By the way, I know there’s some stupid shit in this movie. Radagast’s bunny sled is simply asinine. But I didn’t care. And there were too many damned scenes with Dwarves and Bilbo on shifting ledges and Dwarves and Gandalf on shifting jerry-rigged goblin gangways and Dwarves and Bilbo and Gandalf on shifting pine trees. Enough with the 3D crap. It doesn’t need it. But still…I didn’t care.

I haven’t had this much fun at a move since…well…since my wife and I got the director’s cut for The Return of the King. And that’s what was so special about The Hobbit: An Unexpected Journey. It felt like we were treated to the director’s cut in the theater. I loved hearing the two-minute-long ode to Erebor! I loved the fact we got to see that cool flashback to the Dwarf/Orc battle! (The Battle of Azanulbizar–thanks for this factoid, Tolkien Britta!) I was amazed at how long the scene with the trolls went on. I relished every second of it. And when Gandalf appears and cracks that massive rock with his staff—splits in twain—to conveniently let the rising sun shine forth, thus turning the trolls to stone, I gasped with surprise! That’s movie magic. The writers took a scene from the book and added a clever little twist. “What if the sun were behind the rock. It’s going to be another ten minutes until it’s high enough to shine on the trolls. What would Gandalf do?” Answer: “He’d split the friggin’ rock right down the middle.” Praise to the screenwriters for this cool idea!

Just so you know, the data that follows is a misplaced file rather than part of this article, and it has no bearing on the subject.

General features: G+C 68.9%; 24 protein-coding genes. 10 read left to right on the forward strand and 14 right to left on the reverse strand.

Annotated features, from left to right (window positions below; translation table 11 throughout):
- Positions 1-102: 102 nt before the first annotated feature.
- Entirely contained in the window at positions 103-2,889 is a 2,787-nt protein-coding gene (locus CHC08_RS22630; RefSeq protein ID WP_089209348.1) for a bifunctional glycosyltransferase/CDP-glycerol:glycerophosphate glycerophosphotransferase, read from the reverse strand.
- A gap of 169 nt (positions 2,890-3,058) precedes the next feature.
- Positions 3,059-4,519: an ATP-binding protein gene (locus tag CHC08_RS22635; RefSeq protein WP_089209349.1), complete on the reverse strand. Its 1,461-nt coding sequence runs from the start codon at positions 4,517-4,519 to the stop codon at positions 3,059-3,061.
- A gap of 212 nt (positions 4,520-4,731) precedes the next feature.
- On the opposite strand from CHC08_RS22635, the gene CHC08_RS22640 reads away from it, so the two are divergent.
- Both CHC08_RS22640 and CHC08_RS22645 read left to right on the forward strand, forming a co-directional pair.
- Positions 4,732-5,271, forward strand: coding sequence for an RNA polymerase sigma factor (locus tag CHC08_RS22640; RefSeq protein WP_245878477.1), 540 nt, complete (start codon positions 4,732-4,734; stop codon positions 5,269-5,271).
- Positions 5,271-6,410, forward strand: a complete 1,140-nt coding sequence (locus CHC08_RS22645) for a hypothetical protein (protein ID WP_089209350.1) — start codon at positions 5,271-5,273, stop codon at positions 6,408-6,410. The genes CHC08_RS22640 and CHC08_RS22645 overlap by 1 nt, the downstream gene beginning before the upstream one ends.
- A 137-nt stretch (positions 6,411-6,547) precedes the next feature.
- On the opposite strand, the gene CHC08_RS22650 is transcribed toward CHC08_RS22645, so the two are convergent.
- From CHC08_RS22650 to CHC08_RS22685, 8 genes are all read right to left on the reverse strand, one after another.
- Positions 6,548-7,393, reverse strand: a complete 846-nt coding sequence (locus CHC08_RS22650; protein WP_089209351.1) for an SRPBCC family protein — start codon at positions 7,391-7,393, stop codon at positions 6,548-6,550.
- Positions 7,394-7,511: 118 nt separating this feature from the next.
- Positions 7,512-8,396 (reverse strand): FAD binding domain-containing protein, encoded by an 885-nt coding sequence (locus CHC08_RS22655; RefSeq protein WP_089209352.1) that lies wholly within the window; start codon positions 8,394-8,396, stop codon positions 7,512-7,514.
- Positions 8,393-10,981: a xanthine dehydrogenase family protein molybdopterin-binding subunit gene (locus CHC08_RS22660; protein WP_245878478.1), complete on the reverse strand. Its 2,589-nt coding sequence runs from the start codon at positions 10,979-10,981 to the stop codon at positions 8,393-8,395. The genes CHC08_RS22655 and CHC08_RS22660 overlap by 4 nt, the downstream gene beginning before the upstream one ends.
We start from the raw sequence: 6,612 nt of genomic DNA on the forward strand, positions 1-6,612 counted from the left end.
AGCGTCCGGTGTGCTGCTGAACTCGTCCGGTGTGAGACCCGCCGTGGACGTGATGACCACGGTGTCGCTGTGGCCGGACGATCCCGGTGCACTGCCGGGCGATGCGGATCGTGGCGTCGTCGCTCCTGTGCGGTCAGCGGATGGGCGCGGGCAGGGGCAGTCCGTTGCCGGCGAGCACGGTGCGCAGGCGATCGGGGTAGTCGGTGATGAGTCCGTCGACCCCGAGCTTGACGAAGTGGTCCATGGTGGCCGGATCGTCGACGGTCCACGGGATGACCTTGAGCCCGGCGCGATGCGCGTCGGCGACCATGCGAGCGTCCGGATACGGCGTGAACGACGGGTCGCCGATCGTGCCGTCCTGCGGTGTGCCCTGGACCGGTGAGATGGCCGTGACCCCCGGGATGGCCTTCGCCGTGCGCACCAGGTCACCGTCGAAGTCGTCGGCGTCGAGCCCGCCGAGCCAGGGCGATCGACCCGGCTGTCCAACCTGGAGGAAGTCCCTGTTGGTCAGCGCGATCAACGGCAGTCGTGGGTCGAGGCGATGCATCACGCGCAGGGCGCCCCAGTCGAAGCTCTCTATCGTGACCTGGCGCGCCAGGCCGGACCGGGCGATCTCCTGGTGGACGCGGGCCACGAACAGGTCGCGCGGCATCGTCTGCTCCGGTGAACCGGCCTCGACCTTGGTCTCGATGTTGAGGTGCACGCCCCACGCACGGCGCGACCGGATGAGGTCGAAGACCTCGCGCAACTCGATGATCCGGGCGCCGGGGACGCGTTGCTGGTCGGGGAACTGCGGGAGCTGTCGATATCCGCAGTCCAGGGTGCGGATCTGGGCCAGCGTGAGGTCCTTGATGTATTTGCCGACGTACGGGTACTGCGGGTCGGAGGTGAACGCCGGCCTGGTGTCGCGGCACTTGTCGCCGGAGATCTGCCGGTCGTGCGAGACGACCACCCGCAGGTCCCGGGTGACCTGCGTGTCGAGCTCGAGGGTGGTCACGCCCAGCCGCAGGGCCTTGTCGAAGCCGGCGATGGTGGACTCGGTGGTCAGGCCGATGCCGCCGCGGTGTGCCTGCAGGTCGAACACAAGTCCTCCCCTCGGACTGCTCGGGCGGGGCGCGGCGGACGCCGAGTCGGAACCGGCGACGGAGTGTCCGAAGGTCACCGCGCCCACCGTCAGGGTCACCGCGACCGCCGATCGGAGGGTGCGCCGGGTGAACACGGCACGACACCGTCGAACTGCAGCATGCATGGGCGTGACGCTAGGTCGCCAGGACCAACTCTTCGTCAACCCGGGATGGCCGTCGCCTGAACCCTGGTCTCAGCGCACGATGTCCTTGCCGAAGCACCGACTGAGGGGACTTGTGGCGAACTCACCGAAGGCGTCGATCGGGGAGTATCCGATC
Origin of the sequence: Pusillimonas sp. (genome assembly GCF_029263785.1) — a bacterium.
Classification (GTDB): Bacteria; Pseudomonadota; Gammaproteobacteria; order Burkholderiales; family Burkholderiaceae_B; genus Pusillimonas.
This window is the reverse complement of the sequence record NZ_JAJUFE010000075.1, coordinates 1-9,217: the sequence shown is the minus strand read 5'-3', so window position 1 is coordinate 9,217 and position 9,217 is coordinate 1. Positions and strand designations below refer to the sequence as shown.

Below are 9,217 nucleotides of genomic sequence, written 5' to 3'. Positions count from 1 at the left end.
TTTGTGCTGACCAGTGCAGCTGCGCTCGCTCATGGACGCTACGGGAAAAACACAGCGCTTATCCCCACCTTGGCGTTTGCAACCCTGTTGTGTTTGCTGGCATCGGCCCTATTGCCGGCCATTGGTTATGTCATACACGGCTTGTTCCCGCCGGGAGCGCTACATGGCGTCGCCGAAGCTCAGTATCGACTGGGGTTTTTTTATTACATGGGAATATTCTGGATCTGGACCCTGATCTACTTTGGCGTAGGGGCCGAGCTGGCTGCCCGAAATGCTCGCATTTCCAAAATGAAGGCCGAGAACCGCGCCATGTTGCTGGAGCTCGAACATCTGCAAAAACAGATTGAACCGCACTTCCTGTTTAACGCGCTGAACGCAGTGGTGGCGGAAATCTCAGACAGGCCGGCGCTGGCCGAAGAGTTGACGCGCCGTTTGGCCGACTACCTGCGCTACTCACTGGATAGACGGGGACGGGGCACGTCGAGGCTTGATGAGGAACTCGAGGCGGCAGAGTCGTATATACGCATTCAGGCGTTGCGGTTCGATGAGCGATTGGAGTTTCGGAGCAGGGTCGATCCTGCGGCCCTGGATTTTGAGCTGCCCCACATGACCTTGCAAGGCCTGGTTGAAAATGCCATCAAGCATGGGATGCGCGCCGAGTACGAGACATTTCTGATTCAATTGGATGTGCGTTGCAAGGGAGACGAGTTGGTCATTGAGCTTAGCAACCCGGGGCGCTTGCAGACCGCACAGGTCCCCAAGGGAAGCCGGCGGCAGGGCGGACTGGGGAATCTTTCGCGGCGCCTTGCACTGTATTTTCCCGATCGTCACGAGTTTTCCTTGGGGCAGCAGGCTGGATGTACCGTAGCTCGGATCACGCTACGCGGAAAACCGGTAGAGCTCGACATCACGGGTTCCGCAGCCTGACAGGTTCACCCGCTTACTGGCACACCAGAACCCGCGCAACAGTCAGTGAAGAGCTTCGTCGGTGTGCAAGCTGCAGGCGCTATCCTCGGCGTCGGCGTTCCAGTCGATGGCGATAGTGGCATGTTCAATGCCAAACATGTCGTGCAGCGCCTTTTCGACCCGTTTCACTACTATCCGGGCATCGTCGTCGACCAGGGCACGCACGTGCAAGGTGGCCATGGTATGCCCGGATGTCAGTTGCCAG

I have to say something about the actors. Richard Armitage turns what could have been a stuffy asshole of a character into someone deep and troubled and full of yearning. And James Nesbitt, in what might have been a throwaway roll as the Dwarf-in-the-dorky-hat, turns the raunchily-named Bofur into a sweet yet wicked guy developing a budding friendship with Bilbo. Both Armitage and Nesbitt are rangy men—both over six feet tall. It’s a testament to the skill the filmmakers have achieved with scaling the actors that they appear squat and realistically Dwarfy (yeah, I know that’s not a word) next to Gandalf and the Elves.